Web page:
Scottish hospitality? Glenmore Forestry Cafe doesn't seem to have quite got the concept. Seeing the cafe we cycle quickly up the hill to the cafe and lean the bikes on the stand quickly congratulate each other on getting here before the cafe closes at 5pm. Walking into the cafe we are both fixated on the cake stand and at first miss the large sign which says the kitchen is closed. The woman behind the counter tells us they close in 15minutes and no they can't do any soup and really the impression we get is that they don't want to do anything because they want away at 5pm on the dot.

Disgusted we head down the hill to the cafe beside the campsite. They are the opposite of the forestry and despite having run out of soup offer to heat up some tinned soup and make fresh rolls up. So if you are in Glenmore avoid the forestry cafe and head to the cafe beside the campsite.

Refueled and somewhat rehydrated on my part we head out of Glenmore to our final destination of the day Tomintoul. As we hit the trails going out everyonelse is heading in for the evening. Its one last push onto Tomintoul.

Its fast rocky wide highland trails and we eat into the miles. The evening sun is out and its an idyllic night. At this point of the day it becomes a mind game to keep going and push on. We have several heart sinking moments thinking we have to ride foreboding tracks that go sharply up off into the horizon until we check the map and find ours isn't quite as bad.

The final section to Tomintoul shows a track following the river we have dry feet at this point. The track then proceeds to cross the river 12 times along the valley floor.

With wet feet we squelch into the best B&B in Scotland, well it feels like it. Argyll House in Tomintoul is highly recommended. Bike wash when we arrive luxury breaksfast choice and friendly hospitality. Its worth every penny. A quick shower out for something to eat and then we head back exhasuted for an early night.

Breakfast is kingsize, with special creamy porridge plus a full coooked breakfast. Maybe not the best choice but delicious. We decide that a walk to the village green is required to settle our food and work up to the day ahead.

Getting on the bikes is a sorry affair. The body is sore all over so even lifting a leg over the bike is a challenge at first but its nothing compared to sitting down. Every small bump is amplified by a bruised butt and the back packs are at their heaviest with full water bladders. Riding up the river Avon in the sun does make up for it in some way though.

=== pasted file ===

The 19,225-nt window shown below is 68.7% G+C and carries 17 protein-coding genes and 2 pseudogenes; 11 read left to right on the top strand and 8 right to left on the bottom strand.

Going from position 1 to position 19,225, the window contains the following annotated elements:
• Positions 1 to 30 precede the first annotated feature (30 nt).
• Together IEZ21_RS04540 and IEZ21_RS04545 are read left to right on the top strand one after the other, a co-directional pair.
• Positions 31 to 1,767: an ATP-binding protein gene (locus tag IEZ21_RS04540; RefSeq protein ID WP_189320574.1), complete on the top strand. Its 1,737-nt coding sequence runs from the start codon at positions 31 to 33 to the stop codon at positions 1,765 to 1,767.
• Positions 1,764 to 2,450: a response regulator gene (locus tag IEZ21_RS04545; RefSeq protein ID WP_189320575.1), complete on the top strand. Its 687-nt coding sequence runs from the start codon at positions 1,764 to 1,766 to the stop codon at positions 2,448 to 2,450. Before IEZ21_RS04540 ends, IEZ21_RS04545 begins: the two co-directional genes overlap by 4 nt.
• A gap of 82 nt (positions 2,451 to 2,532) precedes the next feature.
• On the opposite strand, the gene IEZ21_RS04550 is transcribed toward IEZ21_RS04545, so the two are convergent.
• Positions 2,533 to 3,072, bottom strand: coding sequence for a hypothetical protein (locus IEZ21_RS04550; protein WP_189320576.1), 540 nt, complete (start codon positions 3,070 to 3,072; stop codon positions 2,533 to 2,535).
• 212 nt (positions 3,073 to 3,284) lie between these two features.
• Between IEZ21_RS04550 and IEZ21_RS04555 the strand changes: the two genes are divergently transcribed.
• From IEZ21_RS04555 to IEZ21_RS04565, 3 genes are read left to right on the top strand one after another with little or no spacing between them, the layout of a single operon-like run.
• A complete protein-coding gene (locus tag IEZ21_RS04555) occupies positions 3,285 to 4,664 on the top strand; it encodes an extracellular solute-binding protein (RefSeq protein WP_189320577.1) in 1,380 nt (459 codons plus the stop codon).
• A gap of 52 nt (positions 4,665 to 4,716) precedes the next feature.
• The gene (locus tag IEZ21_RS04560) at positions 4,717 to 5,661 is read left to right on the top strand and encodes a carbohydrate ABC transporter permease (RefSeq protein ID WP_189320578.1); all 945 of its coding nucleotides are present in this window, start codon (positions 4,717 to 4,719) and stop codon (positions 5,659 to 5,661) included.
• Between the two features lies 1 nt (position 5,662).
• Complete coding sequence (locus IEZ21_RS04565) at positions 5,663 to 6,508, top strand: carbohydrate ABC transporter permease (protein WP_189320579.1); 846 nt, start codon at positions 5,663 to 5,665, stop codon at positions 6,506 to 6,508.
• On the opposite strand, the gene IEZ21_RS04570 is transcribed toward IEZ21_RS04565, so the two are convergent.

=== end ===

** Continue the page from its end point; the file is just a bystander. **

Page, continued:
We have just adjusted to riding Tarmac and sitting dwon when we hit dirt road and its like being continually kicked up the rear end in the same place, ouch ouch ouch ouch. The singletrack by Loch Builg is a relief in many ways and its tempting to go and sit in the cold water to numb the sore area.

At this point we meet a group riding from Tomintoul to Ballater to raise money for British Heart Foundation. We stop for a chat and find that some of them are not regular cyclsists which explains why they were walking the singletrack. We carry on and hit the major climb of the day. Its a challenging climb(those non cyclists will have a long walk) with the hardest part sitting down on all the bumps to keep traction. From there we descend down onto the road to Braemar with a slight hike a bike detour through the forest after our first navigation error.

Refueling at Braemar we are in good spirits heading for Linn of Dee and the final stretch down through Glen Tilt and back to the cars. Getting on the bikes is worse now and we pick up some ibuprofen to numb the pain for the next 6 road miles. it takes about 10mins for the pain to settle down while sitting.

The highlight from here is the fantastic singletrack at the op of Glen Tilt to the falls of Tarf. I last rode it on my Pace hardtail with 65mm of fork travel, it felt pretty extreme then. This time its lot easier less heart in mouth and more pure fun. We both take it easy with the Transalp only 3weeks away we can't afford to fall off.

Glen Tilt appears to go downhill to Blair Atholl but every time I have ridden it, it feels hard work and there is always a head wind. Stuart and I team time trial it down the Glen replicating the type of effort we will have to do at the end of the Transalp.

Back at the cars we congratluate each other and conclude we could ride again tomorrow.

The butt has definately been fitted to the saddle.

My butt is now the perfect shape of the specialized Phenom saddle